The House Ethics Committee disclosed Thursday that two Florida congressmen, Rep. Alcee Hastings (D) and Rep. Ross Spano (R), are under investigation. Hastings, who has been in the House for 26 years, is being investigated by the Ethics Committee for his long-term relationship with a member of his staff, Patricia Williams. Former Rep. Katie Hill (D-Calif.) resigned last month after denying she had an intimate relationship with a member of her staff while admitting she had such a relationship with a campaign staffer.

Williams has been on Hastings' staff since 2000, and they bought a house together in 2017, the Palm Beach Post reports. He downplayed any impropriety this fall, telling the Post, "However it looks, it's been looking like that for 25 years."

With Spano, the House Ethics Committee announced it is deferring its investigation at the request of the Justice Department, which, the committee revealed, has opened a criminal investigation into possible campaign finance violations. Spano claimed last year that he loaned his campaign $175,000 from personal funds when in fact he had received $180,000 in loans from personal friends, Politico reports. Spano's lawyer informed the Federal Election Commission of the erroneous campaign finance report soon after Spano won the race.

"Today, the House Committee on Ethics deferred their review of my self-reported filings with the FEC," Spano said in a statement. "We plan to cooperate fully with the Justice Department on this matter." Peter Weber

October 14, 2019

Deutsche Bank has been under a lot of scrutiny recently, mostly due to its role as the primary lender to President Trump. But it turns out the bank also has a questionable history in China, The New York Times, along with German newspaper Süddeutsche Zeitung, reports.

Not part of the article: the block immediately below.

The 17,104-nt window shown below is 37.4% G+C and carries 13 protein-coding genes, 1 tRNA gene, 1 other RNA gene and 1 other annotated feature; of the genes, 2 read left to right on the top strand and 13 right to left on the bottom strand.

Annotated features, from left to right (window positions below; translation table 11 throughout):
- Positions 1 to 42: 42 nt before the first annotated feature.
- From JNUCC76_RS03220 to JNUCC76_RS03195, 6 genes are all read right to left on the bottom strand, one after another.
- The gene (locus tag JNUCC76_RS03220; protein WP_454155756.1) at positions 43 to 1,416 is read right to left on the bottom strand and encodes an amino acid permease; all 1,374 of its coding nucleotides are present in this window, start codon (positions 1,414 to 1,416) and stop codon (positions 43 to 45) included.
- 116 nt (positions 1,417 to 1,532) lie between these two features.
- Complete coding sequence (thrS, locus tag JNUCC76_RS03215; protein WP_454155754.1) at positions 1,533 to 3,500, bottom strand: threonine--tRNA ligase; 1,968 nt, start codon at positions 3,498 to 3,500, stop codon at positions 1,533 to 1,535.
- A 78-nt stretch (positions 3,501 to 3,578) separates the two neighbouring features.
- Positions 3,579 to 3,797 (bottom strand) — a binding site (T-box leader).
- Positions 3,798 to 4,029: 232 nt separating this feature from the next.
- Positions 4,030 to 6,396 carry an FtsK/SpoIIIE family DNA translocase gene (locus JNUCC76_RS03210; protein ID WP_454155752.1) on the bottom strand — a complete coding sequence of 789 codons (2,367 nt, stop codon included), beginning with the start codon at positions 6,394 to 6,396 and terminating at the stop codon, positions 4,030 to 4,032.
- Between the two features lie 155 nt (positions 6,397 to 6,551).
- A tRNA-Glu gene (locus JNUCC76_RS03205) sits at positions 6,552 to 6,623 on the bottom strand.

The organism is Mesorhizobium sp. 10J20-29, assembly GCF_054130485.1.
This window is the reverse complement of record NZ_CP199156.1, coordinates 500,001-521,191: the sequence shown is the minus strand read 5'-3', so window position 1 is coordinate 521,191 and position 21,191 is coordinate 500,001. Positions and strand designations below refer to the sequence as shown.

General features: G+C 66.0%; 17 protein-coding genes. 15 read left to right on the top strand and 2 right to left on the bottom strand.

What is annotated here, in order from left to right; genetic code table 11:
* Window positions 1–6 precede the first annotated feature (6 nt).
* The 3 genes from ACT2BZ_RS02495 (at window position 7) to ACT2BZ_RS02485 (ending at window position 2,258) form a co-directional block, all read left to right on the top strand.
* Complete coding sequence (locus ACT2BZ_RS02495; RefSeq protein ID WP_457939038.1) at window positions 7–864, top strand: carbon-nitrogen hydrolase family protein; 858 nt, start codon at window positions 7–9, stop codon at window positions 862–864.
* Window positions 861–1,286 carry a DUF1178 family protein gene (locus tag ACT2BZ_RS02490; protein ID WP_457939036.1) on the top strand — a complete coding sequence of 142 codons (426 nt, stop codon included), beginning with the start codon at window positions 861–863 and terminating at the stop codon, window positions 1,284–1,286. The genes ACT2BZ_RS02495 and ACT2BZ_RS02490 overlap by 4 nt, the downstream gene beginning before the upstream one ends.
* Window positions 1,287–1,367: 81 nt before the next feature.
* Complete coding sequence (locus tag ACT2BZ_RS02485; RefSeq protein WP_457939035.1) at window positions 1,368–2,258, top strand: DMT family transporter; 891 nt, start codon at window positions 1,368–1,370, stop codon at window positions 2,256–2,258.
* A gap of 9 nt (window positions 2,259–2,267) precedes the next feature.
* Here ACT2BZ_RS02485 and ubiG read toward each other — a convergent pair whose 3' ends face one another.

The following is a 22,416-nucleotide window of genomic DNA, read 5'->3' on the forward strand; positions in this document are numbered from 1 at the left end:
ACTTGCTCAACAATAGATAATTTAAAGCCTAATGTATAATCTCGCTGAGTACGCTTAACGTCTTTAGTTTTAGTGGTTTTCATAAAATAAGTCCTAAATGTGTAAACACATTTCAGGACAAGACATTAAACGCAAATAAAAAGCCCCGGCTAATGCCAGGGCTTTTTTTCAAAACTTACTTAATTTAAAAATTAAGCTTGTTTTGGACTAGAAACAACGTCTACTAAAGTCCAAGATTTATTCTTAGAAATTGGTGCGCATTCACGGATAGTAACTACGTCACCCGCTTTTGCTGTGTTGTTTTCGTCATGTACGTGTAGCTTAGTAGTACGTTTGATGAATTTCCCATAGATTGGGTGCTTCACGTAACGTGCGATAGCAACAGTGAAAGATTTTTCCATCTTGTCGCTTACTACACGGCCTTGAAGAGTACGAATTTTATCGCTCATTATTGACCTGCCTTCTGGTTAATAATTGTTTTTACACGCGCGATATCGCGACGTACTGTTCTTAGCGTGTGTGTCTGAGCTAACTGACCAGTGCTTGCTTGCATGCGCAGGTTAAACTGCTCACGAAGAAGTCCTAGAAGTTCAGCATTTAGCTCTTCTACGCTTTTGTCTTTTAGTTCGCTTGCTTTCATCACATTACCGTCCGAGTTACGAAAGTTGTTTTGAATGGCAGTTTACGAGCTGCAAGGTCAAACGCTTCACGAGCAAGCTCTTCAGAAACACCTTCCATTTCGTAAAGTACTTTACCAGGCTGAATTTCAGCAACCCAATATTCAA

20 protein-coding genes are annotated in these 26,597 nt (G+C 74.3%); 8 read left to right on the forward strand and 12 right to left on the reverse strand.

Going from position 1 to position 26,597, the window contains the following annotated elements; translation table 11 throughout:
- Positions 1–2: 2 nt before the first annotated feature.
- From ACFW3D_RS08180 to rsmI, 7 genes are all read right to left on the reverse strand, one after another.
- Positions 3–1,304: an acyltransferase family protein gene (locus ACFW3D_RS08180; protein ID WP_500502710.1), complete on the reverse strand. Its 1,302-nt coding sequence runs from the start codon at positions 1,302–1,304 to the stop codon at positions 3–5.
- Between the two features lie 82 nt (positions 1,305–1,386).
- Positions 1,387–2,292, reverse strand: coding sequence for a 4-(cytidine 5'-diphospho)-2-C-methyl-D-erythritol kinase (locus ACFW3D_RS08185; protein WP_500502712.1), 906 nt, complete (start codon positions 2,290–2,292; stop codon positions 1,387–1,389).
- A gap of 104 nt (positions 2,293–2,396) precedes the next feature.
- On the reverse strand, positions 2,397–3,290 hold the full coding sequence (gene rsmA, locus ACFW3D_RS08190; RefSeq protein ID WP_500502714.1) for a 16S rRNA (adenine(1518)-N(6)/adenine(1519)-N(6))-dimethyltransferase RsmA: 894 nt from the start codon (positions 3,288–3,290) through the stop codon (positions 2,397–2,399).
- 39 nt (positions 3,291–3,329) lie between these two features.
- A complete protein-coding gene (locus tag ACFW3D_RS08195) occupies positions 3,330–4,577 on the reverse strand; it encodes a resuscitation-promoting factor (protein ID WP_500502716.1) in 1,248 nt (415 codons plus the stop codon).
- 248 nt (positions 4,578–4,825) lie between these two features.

Beginning nearly two decades ago, Deutsche Bank, while seeking to make inroads in China, conducted a campaign that involved enriching Beijing's elite in exchange for contracts. This included some lavish gifts for the country's former president and premier and millions of dollars paid to Chinese consultants. It also meant that the bank reportedly hired more than 100 relatives of the country's political elite, even if they were unqualified.

For example, a man named Ma Weiji was considered "one of the worst candidates" for the job he applied for with the bank, but he was brought on anyway in 2007, likely because his parents were senior executives at state-owned companies, per a senior bank executive. Ma reportedly then secured meetings for Deutsche Bank with his parents' companies.

In another instance, China's former propaganda minister's son was up for a gig. One Deutsche Bank employee wrote in an email that the son "cannot meet our standard," but — you guessed it — he was offered the job, anyway. The same goes for another candidate who was deemed unqualified, but happened to be the daughter of Li Zhanshu, who is now a top member of the Politburo Standing Committee. Read more at The New York Times. Tim O'Donnell

September 27, 2017

Health and Human Services Secretary Tom Price has twice used a private jet, paid for with taxpayer funds, to travel to destinations where he owns property, Politico reports.